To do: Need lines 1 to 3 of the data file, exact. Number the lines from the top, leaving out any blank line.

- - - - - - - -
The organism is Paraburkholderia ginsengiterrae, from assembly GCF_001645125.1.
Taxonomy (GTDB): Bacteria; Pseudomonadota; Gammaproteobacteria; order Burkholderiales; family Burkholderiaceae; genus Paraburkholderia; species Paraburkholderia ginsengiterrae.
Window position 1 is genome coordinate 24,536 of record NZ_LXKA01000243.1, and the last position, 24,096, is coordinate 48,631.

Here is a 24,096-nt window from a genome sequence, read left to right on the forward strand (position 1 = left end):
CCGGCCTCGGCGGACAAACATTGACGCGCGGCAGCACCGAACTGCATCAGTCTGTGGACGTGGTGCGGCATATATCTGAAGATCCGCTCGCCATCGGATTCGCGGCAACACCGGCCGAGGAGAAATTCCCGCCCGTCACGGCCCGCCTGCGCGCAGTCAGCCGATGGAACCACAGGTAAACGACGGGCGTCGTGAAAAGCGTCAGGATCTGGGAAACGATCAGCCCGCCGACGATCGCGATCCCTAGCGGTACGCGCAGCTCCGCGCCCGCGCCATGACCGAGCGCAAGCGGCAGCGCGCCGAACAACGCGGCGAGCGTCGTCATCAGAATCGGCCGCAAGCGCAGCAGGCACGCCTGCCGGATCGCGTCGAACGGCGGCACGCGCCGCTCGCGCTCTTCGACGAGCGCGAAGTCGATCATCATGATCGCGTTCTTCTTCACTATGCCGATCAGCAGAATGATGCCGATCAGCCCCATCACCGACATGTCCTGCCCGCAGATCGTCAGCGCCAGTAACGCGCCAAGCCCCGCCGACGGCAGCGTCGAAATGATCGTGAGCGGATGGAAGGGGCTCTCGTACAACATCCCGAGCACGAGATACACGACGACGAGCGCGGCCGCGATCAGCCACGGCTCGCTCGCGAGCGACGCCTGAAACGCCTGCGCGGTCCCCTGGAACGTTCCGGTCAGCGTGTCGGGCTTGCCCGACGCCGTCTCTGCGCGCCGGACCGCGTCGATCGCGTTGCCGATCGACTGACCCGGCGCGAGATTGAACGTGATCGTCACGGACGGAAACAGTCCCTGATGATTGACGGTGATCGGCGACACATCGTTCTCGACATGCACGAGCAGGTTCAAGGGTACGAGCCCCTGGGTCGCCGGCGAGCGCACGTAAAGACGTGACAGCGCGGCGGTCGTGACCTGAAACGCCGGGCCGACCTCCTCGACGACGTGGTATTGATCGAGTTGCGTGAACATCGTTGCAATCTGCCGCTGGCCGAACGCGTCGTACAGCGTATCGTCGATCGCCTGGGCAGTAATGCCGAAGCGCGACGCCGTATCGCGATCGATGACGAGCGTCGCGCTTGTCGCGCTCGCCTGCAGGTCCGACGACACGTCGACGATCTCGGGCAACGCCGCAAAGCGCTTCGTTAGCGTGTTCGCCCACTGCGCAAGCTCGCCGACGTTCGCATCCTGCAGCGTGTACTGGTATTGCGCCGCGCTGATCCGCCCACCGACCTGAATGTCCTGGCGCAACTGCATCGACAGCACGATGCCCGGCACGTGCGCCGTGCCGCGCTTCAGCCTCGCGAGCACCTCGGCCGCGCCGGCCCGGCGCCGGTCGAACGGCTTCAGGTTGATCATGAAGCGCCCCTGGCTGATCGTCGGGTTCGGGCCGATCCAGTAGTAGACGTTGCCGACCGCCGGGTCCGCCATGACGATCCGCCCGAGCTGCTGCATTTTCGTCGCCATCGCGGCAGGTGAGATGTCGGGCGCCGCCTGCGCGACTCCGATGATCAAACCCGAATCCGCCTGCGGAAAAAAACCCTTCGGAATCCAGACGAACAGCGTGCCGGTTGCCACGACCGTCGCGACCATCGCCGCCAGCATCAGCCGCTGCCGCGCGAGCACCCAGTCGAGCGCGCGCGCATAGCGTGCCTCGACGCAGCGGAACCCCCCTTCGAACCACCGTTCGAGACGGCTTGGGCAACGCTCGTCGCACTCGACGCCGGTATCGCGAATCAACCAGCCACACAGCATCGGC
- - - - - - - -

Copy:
The organism is Paraburkholderia ginsengiterrae, from assembly GCF_001645125.1.
Taxonomy (GTDB): Bacteria; Pseudomonadota; Gammaproteobacteria; order Burkholderiales; family Burkholderiaceae; genus Paraburkholderia; species Paraburkholderia ginsengiterrae.
Window position 1 is genome coordinate 24,536 of record NZ_LXKA01000243.1, and the last position, 24,096, is coordinate 48,631.